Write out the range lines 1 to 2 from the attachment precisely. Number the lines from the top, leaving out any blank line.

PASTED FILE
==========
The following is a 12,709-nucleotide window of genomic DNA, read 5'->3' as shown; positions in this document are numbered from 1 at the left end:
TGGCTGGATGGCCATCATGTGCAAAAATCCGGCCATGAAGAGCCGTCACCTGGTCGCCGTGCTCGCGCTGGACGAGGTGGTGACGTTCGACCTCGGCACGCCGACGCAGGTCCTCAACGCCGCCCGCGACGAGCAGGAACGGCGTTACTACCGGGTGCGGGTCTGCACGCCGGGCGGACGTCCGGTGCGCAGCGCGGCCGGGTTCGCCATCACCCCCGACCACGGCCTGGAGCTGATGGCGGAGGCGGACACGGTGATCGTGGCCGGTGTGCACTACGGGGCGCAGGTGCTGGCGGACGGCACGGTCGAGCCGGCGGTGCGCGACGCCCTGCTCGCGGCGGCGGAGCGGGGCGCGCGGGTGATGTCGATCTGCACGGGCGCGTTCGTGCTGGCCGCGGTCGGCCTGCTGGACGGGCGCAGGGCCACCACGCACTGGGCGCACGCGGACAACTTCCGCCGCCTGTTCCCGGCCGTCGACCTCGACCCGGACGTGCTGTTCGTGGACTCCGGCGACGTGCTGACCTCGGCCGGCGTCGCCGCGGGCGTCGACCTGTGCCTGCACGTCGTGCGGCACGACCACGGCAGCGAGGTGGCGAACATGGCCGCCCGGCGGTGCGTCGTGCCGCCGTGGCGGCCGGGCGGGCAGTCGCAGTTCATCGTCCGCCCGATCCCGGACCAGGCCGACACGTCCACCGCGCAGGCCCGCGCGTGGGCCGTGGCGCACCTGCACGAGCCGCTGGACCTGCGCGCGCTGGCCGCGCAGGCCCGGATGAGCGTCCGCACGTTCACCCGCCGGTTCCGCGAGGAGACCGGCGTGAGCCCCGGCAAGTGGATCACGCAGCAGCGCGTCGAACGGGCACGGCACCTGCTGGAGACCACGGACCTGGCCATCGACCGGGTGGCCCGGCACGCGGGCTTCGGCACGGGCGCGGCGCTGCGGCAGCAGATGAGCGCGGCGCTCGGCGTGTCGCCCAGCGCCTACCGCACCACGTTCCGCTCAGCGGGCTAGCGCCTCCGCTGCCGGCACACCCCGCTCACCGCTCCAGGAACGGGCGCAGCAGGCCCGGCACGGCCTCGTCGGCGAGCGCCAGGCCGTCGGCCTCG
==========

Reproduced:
The following is a 12,709-nucleotide window of genomic DNA, read 5'->3' as shown; positions in this document are numbered from 1 at the left end:
TGGCTGGATGGCCATCATGTGCAAAAATCCGGCCATGAAGAGCCGTCACCTGGTCGCCGTGCTCGCGCTGGACGAGGTGGTGACGTTCGACCTCGGCACGCCGACGCAGGTCCTCAACGCCGCCCGCGACGAGCAGGAACGGCGTTACTACCGGGTGCGGGTCTGCACGCCGGGCGGACGTCCGGTGCGCAGCGCGGCCGGGTTCGCCATCACCCCCGACCACGGCCTGGAGCTGATGGCGGAGGCGGACACGGTGATCGTGGCCGGTGTGCACTACGGGGCGCAGGTGCTGGCGGACGGCACGGTCGAGCCGGCGGTGCGCGACGCCCTGCTCGCGGCGGCGGAGCGGGGCGCGCGGGTGATGTCGATCTGCACGGGCGCGTTCGTGCTGGCCGCGGTCGGCCTGCTGGACGGGCGCAGGGCCACCACGCACTGGGCGCACGCGGACAACTTCCGCCGCCTGTTCCCGGCCGTCGACCTCGACCCGGACGTGCTGTTCGTGGACTCCGGCGACGTGCTGACCTCGGCCGGCGTCGCCGCGGGCGTCGACCTGTGCCTGCACGTCGTGCGGCACGACCACGGCAGCGAGGTGGCGAACATGGCCGCCCGGCGGTGCGTCGTGCCGCCGTGGCGGCCGGGCGGGCAGTCGCAGTTCATCGTCCGCCCGATCCCGGACCAGGCCGACACGTCCACCGCGCAGGCCCGCGCGTGGGCCGTGGCGCACCTGCACGAGCCGCTGGACCTGCGCGCGCTGGCCGCGCAGGCCCGGATGAGCGTCCGCACGTTCACCCGCCGGTTCCGCGAGGAGACCGGCGTGAGCCCCGGCAAGTGGATCACGCAGCAGCGCGTCGAACGGGCACGGCACCTGCTGGAGACCACGGACCTGGCCATCGACCGGGTGGCCCGGCACGCGGGCTTCGGCACGGGCGCGGCGCTGCGGCAGCAGATGAGCGCGGCGCTCGGCGTGTCGCCCAGCGCCTACCGCACCACGTTCCGCTCAGCGGGCTAGCGCCTCCGCTGCCGGCACACCCCGCTCACCGCTCCAGGAACGGGCGCAGCAGGCCCGGCACGGCCTCGTCGGCGAGCGCCAGGCCGTCGGCCTCG